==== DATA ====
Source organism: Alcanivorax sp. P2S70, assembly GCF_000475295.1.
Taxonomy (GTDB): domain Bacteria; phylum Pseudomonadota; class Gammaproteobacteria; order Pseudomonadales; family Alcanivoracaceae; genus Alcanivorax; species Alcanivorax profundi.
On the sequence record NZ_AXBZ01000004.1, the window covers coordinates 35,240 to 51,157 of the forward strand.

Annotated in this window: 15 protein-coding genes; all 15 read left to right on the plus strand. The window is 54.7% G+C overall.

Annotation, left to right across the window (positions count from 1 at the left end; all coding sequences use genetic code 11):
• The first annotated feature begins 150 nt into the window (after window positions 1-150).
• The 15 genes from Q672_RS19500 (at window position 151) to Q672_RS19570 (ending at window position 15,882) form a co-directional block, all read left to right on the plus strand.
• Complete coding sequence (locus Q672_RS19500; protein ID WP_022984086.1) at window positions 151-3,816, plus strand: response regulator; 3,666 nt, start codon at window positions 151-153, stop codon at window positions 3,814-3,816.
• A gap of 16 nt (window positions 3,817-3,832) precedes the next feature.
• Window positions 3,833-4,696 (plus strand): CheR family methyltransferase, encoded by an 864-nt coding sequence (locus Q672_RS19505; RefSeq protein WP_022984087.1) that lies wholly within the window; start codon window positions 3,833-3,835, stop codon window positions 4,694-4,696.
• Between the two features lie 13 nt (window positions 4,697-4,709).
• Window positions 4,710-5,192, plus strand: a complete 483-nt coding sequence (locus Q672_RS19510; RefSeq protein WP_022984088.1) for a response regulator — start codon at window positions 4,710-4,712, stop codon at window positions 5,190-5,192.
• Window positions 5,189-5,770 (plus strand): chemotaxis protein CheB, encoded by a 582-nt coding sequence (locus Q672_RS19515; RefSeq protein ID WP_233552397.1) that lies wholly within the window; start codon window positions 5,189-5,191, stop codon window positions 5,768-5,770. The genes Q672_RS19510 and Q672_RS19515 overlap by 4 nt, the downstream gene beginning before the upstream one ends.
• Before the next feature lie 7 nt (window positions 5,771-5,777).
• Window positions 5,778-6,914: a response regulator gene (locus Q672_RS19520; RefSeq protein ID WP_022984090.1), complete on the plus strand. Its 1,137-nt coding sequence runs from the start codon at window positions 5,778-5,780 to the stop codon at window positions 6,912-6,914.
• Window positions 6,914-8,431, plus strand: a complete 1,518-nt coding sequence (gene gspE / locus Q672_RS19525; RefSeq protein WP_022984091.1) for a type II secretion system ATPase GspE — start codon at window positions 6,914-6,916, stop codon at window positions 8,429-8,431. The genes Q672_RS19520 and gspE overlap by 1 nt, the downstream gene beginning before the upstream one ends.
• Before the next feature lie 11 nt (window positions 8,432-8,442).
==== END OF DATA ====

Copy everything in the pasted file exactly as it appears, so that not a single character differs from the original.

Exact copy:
Source organism: Alcanivorax sp. P2S70, assembly GCF_000475295.1.
Taxonomy (GTDB): domain Bacteria; phylum Pseudomonadota; class Gammaproteobacteria; order Pseudomonadales; family Alcanivoracaceae; genus Alcanivorax; species Alcanivorax profundi.
On the sequence record NZ_AXBZ01000004.1, the window covers coordinates 35,240 to 51,157 of the forward strand.

Annotated in this window: 15 protein-coding genes; all 15 read left to right on the plus strand. The window is 54.7% G+C overall.

Annotation, left to right across the window (positions count from 1 at the left end; all coding sequences use genetic code 11):
• The first annotated feature begins 150 nt into the window (after window positions 1-150).
• The 15 genes from Q672_RS19500 (at window position 151) to Q672_RS19570 (ending at window position 15,882) form a co-directional block, all read left to right on the plus strand.
• Complete coding sequence (locus Q672_RS19500; protein ID WP_022984086.1) at window positions 151-3,816, plus strand: response regulator; 3,666 nt, start codon at window positions 151-153, stop codon at window positions 3,814-3,816.
• A gap of 16 nt (window positions 3,817-3,832) precedes the next feature.
• Window positions 3,833-4,696 (plus strand): CheR family methyltransferase, encoded by an 864-nt coding sequence (locus Q672_RS19505; RefSeq protein WP_022984087.1) that lies wholly within the window; start codon window positions 3,833-3,835, stop codon window positions 4,694-4,696.
• Between the two features lie 13 nt (window positions 4,697-4,709).
• Window positions 4,710-5,192, plus strand: a complete 483-nt coding sequence (locus Q672_RS19510; RefSeq protein WP_022984088.1) for a response regulator — start codon at window positions 4,710-4,712, stop codon at window positions 5,190-5,192.
• Window positions 5,189-5,770 (plus strand): chemotaxis protein CheB, encoded by a 582-nt coding sequence (locus Q672_RS19515; RefSeq protein ID WP_233552397.1) that lies wholly within the window; start codon window positions 5,189-5,191, stop codon window positions 5,768-5,770. The genes Q672_RS19510 and Q672_RS19515 overlap by 4 nt, the downstream gene beginning before the upstream one ends.
• Before the next feature lie 7 nt (window positions 5,771-5,777).
• Window positions 5,778-6,914: a response regulator gene (locus Q672_RS19520; RefSeq protein ID WP_022984090.1), complete on the plus strand. Its 1,137-nt coding sequence runs from the start codon at window positions 5,778-5,780 to the stop codon at window positions 6,912-6,914.
• Window positions 6,914-8,431, plus strand: a complete 1,518-nt coding sequence (gene gspE / locus Q672_RS19525; RefSeq protein WP_022984091.1) for a type II secretion system ATPase GspE — start codon at window positions 6,914-6,916, stop codon at window positions 8,429-8,431. The genes Q672_RS19520 and gspE overlap by 1 nt, the downstream gene beginning before the upstream one ends.
• Before the next feature lie 11 nt (window positions 8,432-8,442).